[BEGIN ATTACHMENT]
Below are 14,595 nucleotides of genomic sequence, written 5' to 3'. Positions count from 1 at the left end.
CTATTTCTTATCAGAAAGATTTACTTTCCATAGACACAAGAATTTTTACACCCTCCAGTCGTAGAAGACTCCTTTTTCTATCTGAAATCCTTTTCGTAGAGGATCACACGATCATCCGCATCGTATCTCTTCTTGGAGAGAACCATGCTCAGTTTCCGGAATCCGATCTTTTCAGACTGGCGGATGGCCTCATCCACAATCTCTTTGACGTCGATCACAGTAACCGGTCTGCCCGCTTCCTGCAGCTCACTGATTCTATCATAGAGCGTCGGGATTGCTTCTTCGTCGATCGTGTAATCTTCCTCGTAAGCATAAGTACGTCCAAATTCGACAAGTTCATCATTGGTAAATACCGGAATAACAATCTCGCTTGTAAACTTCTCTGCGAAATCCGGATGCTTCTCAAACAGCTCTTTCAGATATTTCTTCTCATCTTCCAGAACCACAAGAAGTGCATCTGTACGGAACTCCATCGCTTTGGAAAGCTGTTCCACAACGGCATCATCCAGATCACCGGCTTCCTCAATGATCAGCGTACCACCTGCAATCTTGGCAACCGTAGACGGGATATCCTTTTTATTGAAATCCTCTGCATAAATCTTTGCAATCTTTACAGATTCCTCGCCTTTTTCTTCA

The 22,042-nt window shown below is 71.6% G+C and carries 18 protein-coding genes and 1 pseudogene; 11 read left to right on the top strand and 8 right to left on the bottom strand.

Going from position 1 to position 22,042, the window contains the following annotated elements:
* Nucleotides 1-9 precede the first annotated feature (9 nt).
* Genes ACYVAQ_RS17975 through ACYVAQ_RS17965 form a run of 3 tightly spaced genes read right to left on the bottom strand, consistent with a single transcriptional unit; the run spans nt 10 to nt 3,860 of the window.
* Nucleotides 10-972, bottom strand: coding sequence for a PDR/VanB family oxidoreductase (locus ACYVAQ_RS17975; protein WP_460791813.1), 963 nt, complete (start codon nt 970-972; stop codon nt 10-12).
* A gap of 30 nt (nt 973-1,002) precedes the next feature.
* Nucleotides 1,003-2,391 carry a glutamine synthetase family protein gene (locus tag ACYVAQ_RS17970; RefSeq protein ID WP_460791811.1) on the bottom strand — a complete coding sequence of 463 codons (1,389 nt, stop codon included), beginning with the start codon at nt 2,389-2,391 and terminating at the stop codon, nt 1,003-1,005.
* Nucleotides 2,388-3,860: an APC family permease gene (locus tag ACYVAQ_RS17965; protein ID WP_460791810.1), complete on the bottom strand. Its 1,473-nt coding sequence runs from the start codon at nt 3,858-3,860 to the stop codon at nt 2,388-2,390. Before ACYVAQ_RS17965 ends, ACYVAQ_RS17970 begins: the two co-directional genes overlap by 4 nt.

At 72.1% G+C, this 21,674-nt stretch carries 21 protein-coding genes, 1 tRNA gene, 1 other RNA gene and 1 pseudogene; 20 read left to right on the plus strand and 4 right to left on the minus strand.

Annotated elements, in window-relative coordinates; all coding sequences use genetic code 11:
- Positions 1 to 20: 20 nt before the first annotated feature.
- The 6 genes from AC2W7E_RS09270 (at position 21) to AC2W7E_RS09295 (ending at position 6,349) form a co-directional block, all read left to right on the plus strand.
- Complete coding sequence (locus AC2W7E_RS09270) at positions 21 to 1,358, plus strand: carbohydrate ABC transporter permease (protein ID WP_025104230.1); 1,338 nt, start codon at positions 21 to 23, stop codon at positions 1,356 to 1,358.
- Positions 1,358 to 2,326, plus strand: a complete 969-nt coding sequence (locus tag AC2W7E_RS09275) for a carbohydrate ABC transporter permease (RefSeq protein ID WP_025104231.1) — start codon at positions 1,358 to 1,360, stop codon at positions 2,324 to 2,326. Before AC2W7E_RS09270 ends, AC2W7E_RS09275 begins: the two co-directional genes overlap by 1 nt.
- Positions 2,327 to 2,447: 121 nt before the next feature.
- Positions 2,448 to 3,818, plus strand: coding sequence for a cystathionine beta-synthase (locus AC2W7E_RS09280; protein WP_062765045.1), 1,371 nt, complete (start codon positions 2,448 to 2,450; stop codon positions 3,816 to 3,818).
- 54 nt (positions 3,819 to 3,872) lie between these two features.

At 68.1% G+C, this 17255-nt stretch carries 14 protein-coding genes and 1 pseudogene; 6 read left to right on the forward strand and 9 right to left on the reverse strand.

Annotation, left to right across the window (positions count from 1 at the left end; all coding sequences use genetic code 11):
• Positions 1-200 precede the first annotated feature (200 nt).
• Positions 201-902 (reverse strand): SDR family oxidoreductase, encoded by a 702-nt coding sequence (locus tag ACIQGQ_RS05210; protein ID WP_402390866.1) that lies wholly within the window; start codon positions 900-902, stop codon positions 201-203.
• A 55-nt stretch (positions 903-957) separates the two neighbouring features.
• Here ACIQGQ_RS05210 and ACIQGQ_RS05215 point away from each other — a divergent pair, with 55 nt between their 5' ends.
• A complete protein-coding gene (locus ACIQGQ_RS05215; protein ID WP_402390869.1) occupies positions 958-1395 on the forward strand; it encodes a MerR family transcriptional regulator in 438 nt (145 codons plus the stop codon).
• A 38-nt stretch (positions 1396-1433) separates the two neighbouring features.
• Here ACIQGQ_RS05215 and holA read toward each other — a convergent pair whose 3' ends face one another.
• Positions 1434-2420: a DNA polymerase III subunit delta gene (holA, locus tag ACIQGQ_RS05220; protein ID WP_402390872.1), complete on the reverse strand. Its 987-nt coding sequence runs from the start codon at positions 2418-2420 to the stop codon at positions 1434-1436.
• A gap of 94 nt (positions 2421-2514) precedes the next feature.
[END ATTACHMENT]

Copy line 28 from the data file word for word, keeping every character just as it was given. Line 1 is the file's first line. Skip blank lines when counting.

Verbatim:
• Here ACIQGQ_RS05215 and holA read toward each other — a convergent pair whose 3' ends face one another.